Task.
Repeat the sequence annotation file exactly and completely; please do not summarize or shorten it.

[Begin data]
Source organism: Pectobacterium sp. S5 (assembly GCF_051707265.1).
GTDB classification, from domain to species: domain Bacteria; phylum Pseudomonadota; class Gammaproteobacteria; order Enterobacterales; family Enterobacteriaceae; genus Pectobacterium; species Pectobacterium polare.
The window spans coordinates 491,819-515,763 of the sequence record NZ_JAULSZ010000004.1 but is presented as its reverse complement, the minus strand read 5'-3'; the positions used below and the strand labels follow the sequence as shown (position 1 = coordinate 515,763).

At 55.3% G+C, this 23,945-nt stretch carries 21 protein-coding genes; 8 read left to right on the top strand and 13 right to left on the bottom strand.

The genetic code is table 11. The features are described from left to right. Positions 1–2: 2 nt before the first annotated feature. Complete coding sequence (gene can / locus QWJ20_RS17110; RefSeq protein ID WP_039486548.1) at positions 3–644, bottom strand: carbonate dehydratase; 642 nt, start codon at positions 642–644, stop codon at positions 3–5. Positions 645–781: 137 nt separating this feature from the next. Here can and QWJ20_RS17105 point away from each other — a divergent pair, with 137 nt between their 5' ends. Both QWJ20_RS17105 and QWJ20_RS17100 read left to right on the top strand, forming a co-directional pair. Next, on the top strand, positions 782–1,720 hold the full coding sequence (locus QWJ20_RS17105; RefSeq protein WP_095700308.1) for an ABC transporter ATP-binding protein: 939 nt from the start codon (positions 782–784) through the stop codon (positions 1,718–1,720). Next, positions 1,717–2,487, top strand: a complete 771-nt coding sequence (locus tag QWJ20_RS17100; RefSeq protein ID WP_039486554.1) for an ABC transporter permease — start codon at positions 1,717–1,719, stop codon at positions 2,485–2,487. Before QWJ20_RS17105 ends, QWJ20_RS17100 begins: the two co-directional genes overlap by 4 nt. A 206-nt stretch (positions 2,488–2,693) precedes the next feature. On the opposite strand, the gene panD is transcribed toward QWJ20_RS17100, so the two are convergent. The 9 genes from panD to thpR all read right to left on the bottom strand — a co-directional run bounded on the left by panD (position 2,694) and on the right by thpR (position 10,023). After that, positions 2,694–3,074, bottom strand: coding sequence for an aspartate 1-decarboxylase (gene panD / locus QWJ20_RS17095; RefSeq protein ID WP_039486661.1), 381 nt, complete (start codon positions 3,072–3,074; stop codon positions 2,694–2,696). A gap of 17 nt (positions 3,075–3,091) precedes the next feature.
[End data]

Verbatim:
Source organism: Pectobacterium sp. S5 (assembly GCF_051707265.1).
GTDB classification, from domain to species: domain Bacteria; phylum Pseudomonadota; class Gammaproteobacteria; order Enterobacterales; family Enterobacteriaceae; genus Pectobacterium; species Pectobacterium polare.
The window spans coordinates 491,819-515,763 of the sequence record NZ_JAULSZ010000004.1 but is presented as its reverse complement, the minus strand read 5'-3'; the positions used below and the strand labels follow the sequence as shown (position 1 = coordinate 515,763).

At 55.3% G+C, this 23,945-nt stretch carries 21 protein-coding genes; 8 read left to right on the top strand and 13 right to left on the bottom strand.

The genetic code is table 11. The features are described from left to right. Positions 1–2: 2 nt before the first annotated feature. Complete coding sequence (gene can / locus QWJ20_RS17110; RefSeq protein ID WP_039486548.1) at positions 3–644, bottom strand: carbonate dehydratase; 642 nt, start codon at positions 642–644, stop codon at positions 3–5. Positions 645–781: 137 nt separating this feature from the next. Here can and QWJ20_RS17105 point away from each other — a divergent pair, with 137 nt between their 5' ends. Both QWJ20_RS17105 and QWJ20_RS17100 read left to right on the top strand, forming a co-directional pair. Next, on the top strand, positions 782–1,720 hold the full coding sequence (locus QWJ20_RS17105; RefSeq protein WP_095700308.1) for an ABC transporter ATP-binding protein: 939 nt from the start codon (positions 782–784) through the stop codon (positions 1,718–1,720). Next, positions 1,717–2,487, top strand: a complete 771-nt coding sequence (locus tag QWJ20_RS17100; RefSeq protein ID WP_039486554.1) for an ABC transporter permease — start codon at positions 1,717–1,719, stop codon at positions 2,485–2,487. Before QWJ20_RS17105 ends, QWJ20_RS17100 begins: the two co-directional genes overlap by 4 nt. A 206-nt stretch (positions 2,488–2,693) precedes the next feature. On the opposite strand, the gene panD is transcribed toward QWJ20_RS17100, so the two are convergent. The 9 genes from panD to thpR all read right to left on the bottom strand — a co-directional run bounded on the left by panD (position 2,694) and on the right by thpR (position 10,023). After that, positions 2,694–3,074, bottom strand: coding sequence for an aspartate 1-decarboxylase (gene panD / locus QWJ20_RS17095; RefSeq protein ID WP_039486661.1), 381 nt, complete (start codon positions 3,072–3,074; stop codon positions 2,694–2,696). A gap of 17 nt (positions 3,075–3,091) precedes the next feature.